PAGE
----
I agree in part on Sergio being the architect of his own problems in the last two rounds, but it did seem like he may have started slowing down *just* enough in the last couple of rounds that JCC was able to take advantage of the size difference.

        In any case, he looked unbelievable for 10 rounds and still fought like a champion and with crazy heart in the last round – and what a round that was. Freddie Roach looked like he might stop the fight a few times from the corner too.

        And re. Canelo – I was just being a little intentionally over the top there – I realize he was fighting a way overmatched, overpowered guy. But unlike a lot of hyped up rising stars, he doesn’t seem to lose focus or get shocked against the guys he’s supposed to thrash and/or get gift decisions…he looks more impressive than you’d expect most times. I think he’d take Ortiz to the woodshed…and he’d demolish JCC Jr.

        • edub says:

          Just an amazing night of fights.

          -First off; I’m probably in the minority, but I hated the Maidana-Soto Karass stoppage. I understand Jesus was blasted the round before, and he was still getting plastered, but he was fighting back. If it was the 10th or 11th round of a fight like Kennedy-Rodriguez or Mancini-Kim I can understand the being overprotective part. However, it was great back and forth fight and Maidana isn’t exactly known for his sustained dominance in any fight. I would have liked to see a stoppage with a bit more clarity. However, I understand I’m in the minority.

          -Canelo is a monster. He keeps passing every test that’s put in front of him, and although Lopez was a blown up JWW Josesito was game. Just completely outclassed. If Sergio moves back down to 154 there are a plethora of matches to be made there.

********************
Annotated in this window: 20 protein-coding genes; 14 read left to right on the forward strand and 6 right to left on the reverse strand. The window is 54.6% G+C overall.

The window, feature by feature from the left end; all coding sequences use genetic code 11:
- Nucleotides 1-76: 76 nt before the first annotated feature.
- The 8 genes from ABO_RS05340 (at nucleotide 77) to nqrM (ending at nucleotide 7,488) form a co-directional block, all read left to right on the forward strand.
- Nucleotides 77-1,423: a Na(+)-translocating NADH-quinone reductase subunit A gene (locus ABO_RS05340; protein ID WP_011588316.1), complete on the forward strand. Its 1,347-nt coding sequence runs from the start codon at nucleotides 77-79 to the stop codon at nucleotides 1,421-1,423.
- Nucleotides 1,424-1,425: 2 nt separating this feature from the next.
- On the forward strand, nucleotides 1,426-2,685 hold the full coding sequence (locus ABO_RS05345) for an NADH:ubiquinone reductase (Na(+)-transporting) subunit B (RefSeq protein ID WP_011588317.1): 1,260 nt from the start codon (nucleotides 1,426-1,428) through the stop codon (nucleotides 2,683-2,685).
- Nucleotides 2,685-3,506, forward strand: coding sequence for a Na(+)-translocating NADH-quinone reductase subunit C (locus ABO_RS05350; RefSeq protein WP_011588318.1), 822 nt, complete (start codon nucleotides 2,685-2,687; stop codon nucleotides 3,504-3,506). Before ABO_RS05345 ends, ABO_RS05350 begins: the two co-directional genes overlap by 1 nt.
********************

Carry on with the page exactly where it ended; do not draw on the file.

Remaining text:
-Sergio Martinez might be the best boxer in the world (obviously that won’t be provable since he’ll probably never fight Ward, PBF, or Pacquiao but I believe he’d hang skill wise with any of them). He’s just a smallish MW, and JCC jr. is a damn monster.

          -The Showtime main card was as good as any in combat sports this year. Great fight between Maidana and Soto-Karass. Leo Santa Cruz is a machine, and I would pay to see him against any combination of Rigondeuax, Donaire, Moreno, Agbeko, Mares, or Perez. Ponce De Leon-Gonzalez was a good fight marred by a crummy stoppage (and some scoring I didn’t agree with), and Canelo performed like a PFP top tier talent.

          -JCC jr. vs. Canelo will be the biggest fight in Mexican history (money wise) if/when it happens. There’s just too much money to be made for it not to happen, and it should be hella exciting when it does. Canelo I believe is the much more skilled fighter, but I see Chavez withstanding a beating to stop him late. He’s just too big at that weight class to be hurt. Martinez has real fight ending power, and Chavez walked through his shots most of the time.

          -Hopefully, Chavez was forced to take the drug test this time and not just claim he couldn’t pee.

        • nottheface says:

          Soto Karas-Maidana was the fight of the night. That plus the 12th round is what made it the best night in either boxing or MMA in some time. And I was also not happy with the stoppage. I’m not going to put up to big of fuss because I prefer they err on the side of protecting fighters (and I don’t want to hear how MMA is safer than boxing anymore because there’s no standing count. When’s the last time an MMA ref stopped a fight to protect someone from future damage and not because he thought he was out of it?) but not only was Maidana done with his attack when the fight was stopped but the two were actually tangled up. Soto Karass had survived and we didn’t get to see if he could retaliate. Dissapointing.